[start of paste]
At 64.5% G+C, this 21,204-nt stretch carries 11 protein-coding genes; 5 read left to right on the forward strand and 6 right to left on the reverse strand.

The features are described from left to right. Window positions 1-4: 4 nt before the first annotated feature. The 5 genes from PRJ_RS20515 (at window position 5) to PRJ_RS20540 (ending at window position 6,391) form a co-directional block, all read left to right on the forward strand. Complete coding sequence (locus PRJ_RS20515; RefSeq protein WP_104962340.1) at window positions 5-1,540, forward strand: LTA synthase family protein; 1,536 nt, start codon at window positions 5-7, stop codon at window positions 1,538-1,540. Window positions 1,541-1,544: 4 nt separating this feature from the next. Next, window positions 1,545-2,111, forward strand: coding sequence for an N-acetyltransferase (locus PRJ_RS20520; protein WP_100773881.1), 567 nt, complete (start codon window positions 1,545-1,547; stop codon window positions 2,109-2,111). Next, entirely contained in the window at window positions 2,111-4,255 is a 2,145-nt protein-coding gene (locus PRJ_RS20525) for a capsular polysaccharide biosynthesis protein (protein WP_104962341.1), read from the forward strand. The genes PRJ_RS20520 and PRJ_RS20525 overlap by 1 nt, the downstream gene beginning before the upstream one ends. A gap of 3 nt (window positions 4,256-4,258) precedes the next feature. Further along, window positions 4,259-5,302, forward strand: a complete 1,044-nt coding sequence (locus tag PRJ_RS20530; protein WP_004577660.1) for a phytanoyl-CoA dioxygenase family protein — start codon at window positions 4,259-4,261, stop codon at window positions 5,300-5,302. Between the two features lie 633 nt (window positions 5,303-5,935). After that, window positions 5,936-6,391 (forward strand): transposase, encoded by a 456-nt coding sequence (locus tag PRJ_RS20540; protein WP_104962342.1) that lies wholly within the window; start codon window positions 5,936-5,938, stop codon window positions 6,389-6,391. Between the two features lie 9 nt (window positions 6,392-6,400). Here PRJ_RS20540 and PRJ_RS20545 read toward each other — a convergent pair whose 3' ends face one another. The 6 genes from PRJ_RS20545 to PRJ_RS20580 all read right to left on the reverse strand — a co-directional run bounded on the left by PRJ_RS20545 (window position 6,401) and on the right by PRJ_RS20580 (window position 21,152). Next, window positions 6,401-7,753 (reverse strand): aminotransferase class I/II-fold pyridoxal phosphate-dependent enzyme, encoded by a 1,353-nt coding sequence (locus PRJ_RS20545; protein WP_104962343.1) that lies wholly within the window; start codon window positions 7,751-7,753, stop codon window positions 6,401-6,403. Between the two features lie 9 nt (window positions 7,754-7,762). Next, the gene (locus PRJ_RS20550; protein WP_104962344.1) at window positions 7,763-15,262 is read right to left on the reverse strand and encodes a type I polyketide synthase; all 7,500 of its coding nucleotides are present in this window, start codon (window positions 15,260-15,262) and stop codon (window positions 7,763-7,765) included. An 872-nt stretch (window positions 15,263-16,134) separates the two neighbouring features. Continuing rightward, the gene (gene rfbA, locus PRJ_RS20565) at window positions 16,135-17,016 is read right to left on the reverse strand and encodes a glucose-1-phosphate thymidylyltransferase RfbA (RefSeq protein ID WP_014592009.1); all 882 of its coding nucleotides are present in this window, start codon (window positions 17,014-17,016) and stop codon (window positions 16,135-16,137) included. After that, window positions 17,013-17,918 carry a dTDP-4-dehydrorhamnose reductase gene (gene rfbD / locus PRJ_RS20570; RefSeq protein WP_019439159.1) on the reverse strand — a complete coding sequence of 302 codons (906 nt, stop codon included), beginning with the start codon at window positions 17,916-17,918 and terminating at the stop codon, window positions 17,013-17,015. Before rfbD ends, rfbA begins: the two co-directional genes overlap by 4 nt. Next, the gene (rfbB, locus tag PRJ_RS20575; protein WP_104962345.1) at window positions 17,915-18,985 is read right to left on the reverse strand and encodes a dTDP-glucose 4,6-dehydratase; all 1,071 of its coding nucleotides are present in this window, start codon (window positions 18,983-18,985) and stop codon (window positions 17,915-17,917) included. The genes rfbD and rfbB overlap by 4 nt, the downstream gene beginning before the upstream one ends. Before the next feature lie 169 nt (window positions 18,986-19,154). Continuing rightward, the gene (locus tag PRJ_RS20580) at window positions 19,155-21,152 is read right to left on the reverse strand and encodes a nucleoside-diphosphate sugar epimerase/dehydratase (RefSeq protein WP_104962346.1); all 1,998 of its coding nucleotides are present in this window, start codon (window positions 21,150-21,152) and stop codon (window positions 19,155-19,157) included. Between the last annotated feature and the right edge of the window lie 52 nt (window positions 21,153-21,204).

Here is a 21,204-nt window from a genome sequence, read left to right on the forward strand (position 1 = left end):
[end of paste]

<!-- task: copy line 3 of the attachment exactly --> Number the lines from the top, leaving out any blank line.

Here is a 21,204-nt window from a genome sequence, read left to right on the forward strand (position 1 = left end):